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April 20, 2016 : American Academy of Arts and Sciences

NIH’s Distinguished Investigator Warren J. Leonard, M.D., has been elected to the American Academy of Arts and Sciences.  Dr. Leonard, chief of the Laboratory of Molecular Immunology and director of the Immunology Center at the National Heart, Lung, and Blood Institute (NHLBI), is among the Academy’s 213 new members.  This group includes some of the world’s most accomplished scholars, scientists, writers, artists, as well as civic, business, and philanthropic leaders. The new class will be inducted at a ceremony on October 8, 2016, in Cambridge, Massachusetts.

Dr. Leonard has spent more than 30 years conducting pioneering research into the immune system.  He is noted for his discovery of the genetic mutations that cause X-linked severe combined immunodeficiency (XSCID), also known as the “Bubble Boy” disease, a rare genetic disease made famous by a boy who lived for 12 years in a plastic, germ-free shelter to avoid infections.  Dr. Leonard is the recipient of many honors and awards, including his 2015 election to the National Academy of Sciences, one of science’s top honors, and his 2013 election to the Institute of Medicine, one of the highest honors in the fields of health and medicine.

April 6, 2016 : Nature

Studying tissue regeneration in zebrafish, researchers have found evidence for what they are calling a tissue regeneration enhancer element. The work, which involved support from the National Heart, Lung, and Blood Institute, suggests that tissue regeneration enhancer elements could be potentially harnessed to encourage injury repair through regenerative medicine.

April 4, 2016 : Nature Immunology

Researchers supported by the National Heart, Lung, and Blood Institute found that expression of the enzyme known as arginase-1 appears to play a role in acute or chronic lung inflammation. Further research into this finding could yield new therapeutic targets for treating inflammatory diseases.

March 21, 2016 : The University of Mississippi Medical Center

NHLBI Director Dr. Gary H. Gibbons shared his vision for the future of cardiovascular health on his visit to the University of Mississippi Medical Center on March 17-18. He highlighted the importance of funding research, understanding human genetics, utilizing technology and precision medicine, and increasing diversity in biomedical science field. The lecture, “Building on the NHLBI Legacy of Hypertension Research: Charting Our Future Together,” was part of 19th Gertrude and Florian Nelson Cardiovascular Research Lecture.

March 4, 2016 : The Washington Post

Rejoice, chocolate lovers: A new study partly funded by NHLBI found that increased chocolate intake appears to be associated with better cognitive function, including improved memory. The study, published in the journal Appetite, was also funded in part by the National Institute on Aging.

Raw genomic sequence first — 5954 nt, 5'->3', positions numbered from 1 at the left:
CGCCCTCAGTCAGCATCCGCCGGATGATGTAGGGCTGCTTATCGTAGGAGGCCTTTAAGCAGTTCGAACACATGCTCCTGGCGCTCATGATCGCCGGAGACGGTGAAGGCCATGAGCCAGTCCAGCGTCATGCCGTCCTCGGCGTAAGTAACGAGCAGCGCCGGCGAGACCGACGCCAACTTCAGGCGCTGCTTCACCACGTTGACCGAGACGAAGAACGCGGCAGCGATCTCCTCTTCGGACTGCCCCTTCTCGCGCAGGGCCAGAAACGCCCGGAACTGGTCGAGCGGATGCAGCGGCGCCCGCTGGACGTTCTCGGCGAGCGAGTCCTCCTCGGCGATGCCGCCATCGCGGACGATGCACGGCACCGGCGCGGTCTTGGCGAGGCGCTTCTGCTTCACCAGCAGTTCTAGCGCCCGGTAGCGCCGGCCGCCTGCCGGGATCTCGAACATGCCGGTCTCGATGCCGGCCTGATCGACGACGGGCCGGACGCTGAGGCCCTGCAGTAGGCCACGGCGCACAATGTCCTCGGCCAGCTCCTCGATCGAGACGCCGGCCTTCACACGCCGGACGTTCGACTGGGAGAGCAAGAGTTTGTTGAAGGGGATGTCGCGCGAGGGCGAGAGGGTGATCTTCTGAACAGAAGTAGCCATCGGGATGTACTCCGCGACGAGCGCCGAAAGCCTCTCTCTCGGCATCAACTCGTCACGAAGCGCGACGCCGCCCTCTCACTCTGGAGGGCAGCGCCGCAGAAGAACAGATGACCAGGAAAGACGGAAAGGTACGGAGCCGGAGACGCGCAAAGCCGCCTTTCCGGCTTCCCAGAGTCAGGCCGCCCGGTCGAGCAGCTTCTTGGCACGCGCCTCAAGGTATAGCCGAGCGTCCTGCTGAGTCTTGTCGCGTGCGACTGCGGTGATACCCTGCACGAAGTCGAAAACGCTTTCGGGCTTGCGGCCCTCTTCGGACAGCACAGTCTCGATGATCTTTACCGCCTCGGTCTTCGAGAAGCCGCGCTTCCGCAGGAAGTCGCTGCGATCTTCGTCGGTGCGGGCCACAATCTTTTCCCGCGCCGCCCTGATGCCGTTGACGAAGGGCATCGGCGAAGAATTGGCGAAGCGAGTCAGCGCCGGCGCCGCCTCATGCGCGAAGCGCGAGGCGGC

February 25, 2016 : Cell

Researchers funded by the National Heart, Lung, and Blood Institute have developed a biochemical platform for investigating changes made to microtubules, intracellular structures that play a role in a number of cellular functions such as cell division. The specific changes they studied are referred to as posttranslational modifications. Their investigation has the potential for benefiting individuals with hereditary paraplegias, inherited disorders that are characterized by progressive stiffness and weakness of the legs.

February 23, 2016 : Popular Science

Researchers are reporting, based on studies in mice, that the deadly sting of a scorpion can be made less poisonous by administering certain commonly-used anti-inflammatory drugs.  The researchers tested the drugs indomethacin and celecoxib, which appear to reduce life-threatening swelling of the lungs.  Their study, funded in part by NHLBI, could lead to an inexpensive, convenient way to treat scorpion stings, which kill 3,000 people each year.

February 15, 2016 : Nature Medicine

Through a study funded by the National Heart, Lung, and Blood Institute, researchers found that mice with only one good copy of the Rps14 gene — which codes for the ribosomal protein small subunit 14 — experienced a p53-dependent red blood cell formation defect. This defect was associated with programmed cell death and resulted in age-dependent progressive anemia, megakaryocyte dysplasia, and loss of hematopoietic stem cell quiescence (which has been associated with blood stem cell depletion). The authors concluded that an intervention that addresses the effects of this genetic defect could improve red blood cell production and thereby potentially lessen the severity of anemia in some patients.

February 11, 2016 : Cell

Through a study funded by the National Heart, Lung, and Blood Institute’s Bench to Bassinet Program, researchers have discovered how three transcription factors — proteins that govern gene expression — interact with each other and specific genes to influence heart development in an embryo. This discovery may help scientists find new ways to treat congenital heart defects.

February 9, 2016 : Reuters

An NHLBI-supported study sheds new light on patient care at Veterans Affairs (VA) hospitals.  The study compared hospitalizations due to heart attack, heart failure, or pneumonia among older men at VA hospitals to hospitalizations at non-VA hospitals in the United States.  Researchers found that death rates and readmission rates among patients at VA hospitals and patients at non-VA hospitals were very similar.

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